The Women@Work Campaign remains at the forefront of advocating for the implementation of women labor rights that include maternity protection, equal pay, fair distribution of labor and decent working hours.
Placing the spotlight on the horticultural industry is important because it is the fastest growing and most profitable sector. There is extensive labor and value addition within the sector including cultivation of fruits, vegetables and flowers. According to the Kenya Flower Council, “the country is a lead exporter of roses to the European markets with a significant market share estimated at 38 percent”.
As a reflection of the extent to which the industry is viable and profitable, Kenya exports flowers to at least 60 countries. While there has been extensive documentation of what has gone wrong in the flower farms, enough has not been said about what has gone right.
Human rights and labor rights law
On women’s rights and their participation in the horticulture industry, Kenya is moving in the right direction. “A robust framework in Kenya exists through the labor laws and key provisions in the constitution. But it is not enough to have laws on paper. There is a need to go to the next level and look at the more imperative issue of implementation,” says Mary Kambo from the Kenya Human Rights Commission (KHRC).
However, she says Kenya is not only making progress with regard to locally enacted laws but also in relation to international labor laws. “Kenya has this far ratified seven of the eight international labor laws. This is a very positive step in the right direction,” she adds.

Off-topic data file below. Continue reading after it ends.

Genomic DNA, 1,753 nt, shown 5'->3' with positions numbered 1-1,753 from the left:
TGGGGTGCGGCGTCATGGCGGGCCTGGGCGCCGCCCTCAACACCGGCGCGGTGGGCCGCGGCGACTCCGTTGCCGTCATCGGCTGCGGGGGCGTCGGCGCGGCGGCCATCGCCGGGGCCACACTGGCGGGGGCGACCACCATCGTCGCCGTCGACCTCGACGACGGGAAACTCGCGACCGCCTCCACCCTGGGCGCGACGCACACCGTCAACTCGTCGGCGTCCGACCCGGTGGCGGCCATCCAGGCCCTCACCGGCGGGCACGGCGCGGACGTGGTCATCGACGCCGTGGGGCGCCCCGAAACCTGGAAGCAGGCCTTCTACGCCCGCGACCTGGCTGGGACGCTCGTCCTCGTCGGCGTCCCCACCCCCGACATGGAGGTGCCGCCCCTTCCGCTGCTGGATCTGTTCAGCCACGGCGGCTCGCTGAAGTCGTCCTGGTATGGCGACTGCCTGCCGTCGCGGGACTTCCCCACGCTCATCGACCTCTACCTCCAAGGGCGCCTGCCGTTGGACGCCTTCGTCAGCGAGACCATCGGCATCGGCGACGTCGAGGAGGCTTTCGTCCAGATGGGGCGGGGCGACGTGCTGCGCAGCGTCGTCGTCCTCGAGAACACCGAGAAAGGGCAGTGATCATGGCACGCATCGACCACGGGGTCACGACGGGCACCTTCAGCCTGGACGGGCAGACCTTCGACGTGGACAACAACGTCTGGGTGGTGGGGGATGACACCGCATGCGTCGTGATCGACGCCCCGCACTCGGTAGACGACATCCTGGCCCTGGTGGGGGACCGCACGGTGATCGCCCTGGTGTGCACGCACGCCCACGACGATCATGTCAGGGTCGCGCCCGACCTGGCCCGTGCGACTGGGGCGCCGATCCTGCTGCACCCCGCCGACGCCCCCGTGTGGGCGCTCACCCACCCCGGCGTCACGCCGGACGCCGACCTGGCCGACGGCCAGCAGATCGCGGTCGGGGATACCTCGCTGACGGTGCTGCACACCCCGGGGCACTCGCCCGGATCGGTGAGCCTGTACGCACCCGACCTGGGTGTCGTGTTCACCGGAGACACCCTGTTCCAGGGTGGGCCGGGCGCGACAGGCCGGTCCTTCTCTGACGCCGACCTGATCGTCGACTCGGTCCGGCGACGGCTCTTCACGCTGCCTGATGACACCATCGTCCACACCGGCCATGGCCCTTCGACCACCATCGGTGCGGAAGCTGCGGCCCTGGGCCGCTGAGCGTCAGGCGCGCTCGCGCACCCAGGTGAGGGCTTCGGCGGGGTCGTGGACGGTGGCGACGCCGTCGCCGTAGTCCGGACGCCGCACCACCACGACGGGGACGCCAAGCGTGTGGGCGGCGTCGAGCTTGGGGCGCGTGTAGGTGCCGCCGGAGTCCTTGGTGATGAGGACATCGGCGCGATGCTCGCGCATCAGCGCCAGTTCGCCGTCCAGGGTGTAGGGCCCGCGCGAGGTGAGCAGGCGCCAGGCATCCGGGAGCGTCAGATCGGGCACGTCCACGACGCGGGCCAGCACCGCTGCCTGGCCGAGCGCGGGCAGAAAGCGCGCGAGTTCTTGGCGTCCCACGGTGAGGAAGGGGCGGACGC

Kambo says international labor laws and conventions are key because they complement local laws. “International conventions on labor rights recognize the need to view labor as an issue of human rights and dignity, and not as a commodity.”
She says that ratified international conventions provide a good foundation on which to push for more humane treatment of women workers.
Other legal successes
Efforts that FIDA-Kenya has made towards an encompassing and robust legal framework cannot be overemphasized. Even though the women lawyers have on several occasions pointed out how poor implementation of laws have let women down, it remains one their best hopes in improving their situation.
FIDA-Kenya says “companies have adopted internal policies to deal with workers’ rights and obligations. These policies are to a large extent informed by laws and codes of practice applicable to different workplaces. Most women workers reported that they receive house and medical allowance.”
FIDA-Kenya says a bigger proportion of women interviewed during their study indicated they had gone on maternity leave with full pay. This is a major progress.
Human rights and business
More flower farms are realizing that achieving their targets and the profit margins does not have to be at the expense of human rights, says Anthony Wambua from Haki Mashinani. This realization is anchored on the United Nations Guiding Principles on Business and Human Rights.
The Women@Work Campaign has called for reforms to address the plight of women who work in the flower sector and continue to encourage the horticultural industry to embrace the human rights business model.
“When you take care of the people who work for you by respecting their rights and particularly the rights of the many women, addressing their problems and treating them with dignity, this will make your business even more profitable,” explains Steven Irungu from Ufadhili Trust.
“At Ufadhili Trust,’’ he adds, ‘’we address many issues including sexual harassment, pay, health and safety, gender equality and social security. The more these issues are in tandem with the business model, the more people feel respected and dignified. The result is their willingness to deliver.”